Tag Archives: HA of HA

Flowers of the Sea

Trying to forget my own natural bias with regard to this story, but judging by the reviews it has generated (shown here: Flowers of the Sea | The Nemonicon) – I am surprised that FLOWERS OF THE SEA by Reggie Oliver has apparently not been chosen for any BEST OF volume or nominated for any award. I only hope that its presentation by me within the HA of HA has not contributed to this otherwise surprising neglect, a neglect for what is, I feel, a truly great and disturbing horror story, one that ought to go down in literary history as such.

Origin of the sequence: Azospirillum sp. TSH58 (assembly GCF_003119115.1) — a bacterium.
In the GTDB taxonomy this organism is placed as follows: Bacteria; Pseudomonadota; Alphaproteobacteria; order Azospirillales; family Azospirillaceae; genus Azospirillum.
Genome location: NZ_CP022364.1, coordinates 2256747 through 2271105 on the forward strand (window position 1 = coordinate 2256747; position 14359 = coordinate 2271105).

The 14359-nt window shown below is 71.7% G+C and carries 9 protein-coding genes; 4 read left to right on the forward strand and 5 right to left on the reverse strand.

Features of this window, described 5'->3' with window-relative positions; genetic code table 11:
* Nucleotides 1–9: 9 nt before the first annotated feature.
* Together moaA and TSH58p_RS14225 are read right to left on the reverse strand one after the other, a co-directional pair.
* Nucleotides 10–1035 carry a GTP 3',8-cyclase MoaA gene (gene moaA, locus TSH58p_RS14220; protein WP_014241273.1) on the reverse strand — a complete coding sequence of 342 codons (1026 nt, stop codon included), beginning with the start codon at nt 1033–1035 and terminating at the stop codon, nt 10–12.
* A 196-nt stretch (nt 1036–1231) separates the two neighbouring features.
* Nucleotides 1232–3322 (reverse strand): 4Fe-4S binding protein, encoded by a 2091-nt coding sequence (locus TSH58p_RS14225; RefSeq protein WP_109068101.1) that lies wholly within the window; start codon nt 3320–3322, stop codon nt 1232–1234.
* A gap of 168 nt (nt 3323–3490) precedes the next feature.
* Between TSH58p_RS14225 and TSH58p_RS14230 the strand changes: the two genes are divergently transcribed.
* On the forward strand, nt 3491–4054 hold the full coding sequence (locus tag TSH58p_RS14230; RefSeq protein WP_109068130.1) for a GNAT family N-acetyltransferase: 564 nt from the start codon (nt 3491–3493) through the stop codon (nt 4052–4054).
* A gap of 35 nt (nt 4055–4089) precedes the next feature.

I am also in love with all the other stories in the HA of HA, of course, but judging by the nature of the uniform praise for FLOWERS OF THE SEA and my own instincts stemming from such public demonstrations of appreciation (as well as from other private notifications to me from readers), I am so minded to make the statement above.


Artwork: Tony Lovell

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Midnight Flight / All His Worldly Goods

Reviews so far of these two stories:

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MIDNIGHT FLIGHT by Joel Lane